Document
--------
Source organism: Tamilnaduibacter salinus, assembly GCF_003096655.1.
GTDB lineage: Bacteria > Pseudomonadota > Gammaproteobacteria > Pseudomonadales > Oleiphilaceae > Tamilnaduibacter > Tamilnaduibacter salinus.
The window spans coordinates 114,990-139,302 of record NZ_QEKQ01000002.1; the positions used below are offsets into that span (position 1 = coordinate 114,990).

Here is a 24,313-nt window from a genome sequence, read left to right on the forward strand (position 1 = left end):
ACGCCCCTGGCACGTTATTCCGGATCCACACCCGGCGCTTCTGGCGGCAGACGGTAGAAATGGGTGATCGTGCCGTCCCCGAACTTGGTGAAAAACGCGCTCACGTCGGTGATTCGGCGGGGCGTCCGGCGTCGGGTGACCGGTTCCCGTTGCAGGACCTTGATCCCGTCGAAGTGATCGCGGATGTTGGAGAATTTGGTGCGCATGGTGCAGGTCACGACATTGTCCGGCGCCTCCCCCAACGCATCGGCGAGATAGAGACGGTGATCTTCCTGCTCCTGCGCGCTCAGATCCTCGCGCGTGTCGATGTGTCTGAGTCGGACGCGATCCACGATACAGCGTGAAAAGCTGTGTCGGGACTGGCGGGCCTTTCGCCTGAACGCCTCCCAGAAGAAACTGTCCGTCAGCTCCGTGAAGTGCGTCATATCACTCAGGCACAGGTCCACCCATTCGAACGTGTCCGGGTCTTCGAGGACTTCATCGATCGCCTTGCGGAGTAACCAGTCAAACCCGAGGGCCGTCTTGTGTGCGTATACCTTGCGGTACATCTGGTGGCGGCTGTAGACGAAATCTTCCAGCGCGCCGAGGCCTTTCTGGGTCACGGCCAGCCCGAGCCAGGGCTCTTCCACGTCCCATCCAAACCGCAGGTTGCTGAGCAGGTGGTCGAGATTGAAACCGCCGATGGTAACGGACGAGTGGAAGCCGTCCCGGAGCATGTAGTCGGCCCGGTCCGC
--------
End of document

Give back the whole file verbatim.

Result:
Source organism: Tamilnaduibacter salinus, assembly GCF_003096655.1.
GTDB lineage: Bacteria > Pseudomonadota > Gammaproteobacteria > Pseudomonadales > Oleiphilaceae > Tamilnaduibacter > Tamilnaduibacter salinus.
The window spans coordinates 114,990-139,302 of record NZ_QEKQ01000002.1; the positions used below are offsets into that span (position 1 = coordinate 114,990).

Here is a 24,313-nt window from a genome sequence, read left to right on the forward strand (position 1 = left end):
ACGCCCCTGGCACGTTATTCCGGATCCACACCCGGCGCTTCTGGCGGCAGACGGTAGAAATGGGTGATCGTGCCGTCCCCGAACTTGGTGAAAAACGCGCTCACGTCGGTGATTCGGCGGGGCGTCCGGCGTCGGGTGACCGGTTCCCGTTGCAGGACCTTGATCCCGTCGAAGTGATCGCGGATGTTGGAGAATTTGGTGCGCATGGTGCAGGTCACGACATTGTCCGGCGCCTCCCCCAACGCATCGGCGAGATAGAGACGGTGATCTTCCTGCTCCTGCGCGCTCAGATCCTCGCGCGTGTCGATGTGTCTGAGTCGGACGCGATCCACGATACAGCGTGAAAAGCTGTGTCGGGACTGGCGGGCCTTTCGCCTGAACGCCTCCCAGAAGAAACTGTCCGTCAGCTCCGTGAAGTGCGTCATATCACTCAGGCACAGGTCCACCCATTCGAACGTGTCCGGGTCTTCGAGGACTTCATCGATCGCCTTGCGGAGTAACCAGTCAAACCCGAGGGCCGTCTTGTGTGCGTATACCTTGCGGTACATCTGGTGGCGGCTGTAGACGAAATCTTCCAGCGCGCCGAGGCCTTTCTGGGTCACGGCCAGCCCGAGCCAGGGCTCTTCCACGTCCCATCCAAACCGCAGGTTGCTGAGCAGGTGGTCGAGATTGAAACCGCCGATGGTAACGGACGAGTGGAAGCCGTCCCGGAGCATGTAGTCGGCCCGGTCCGC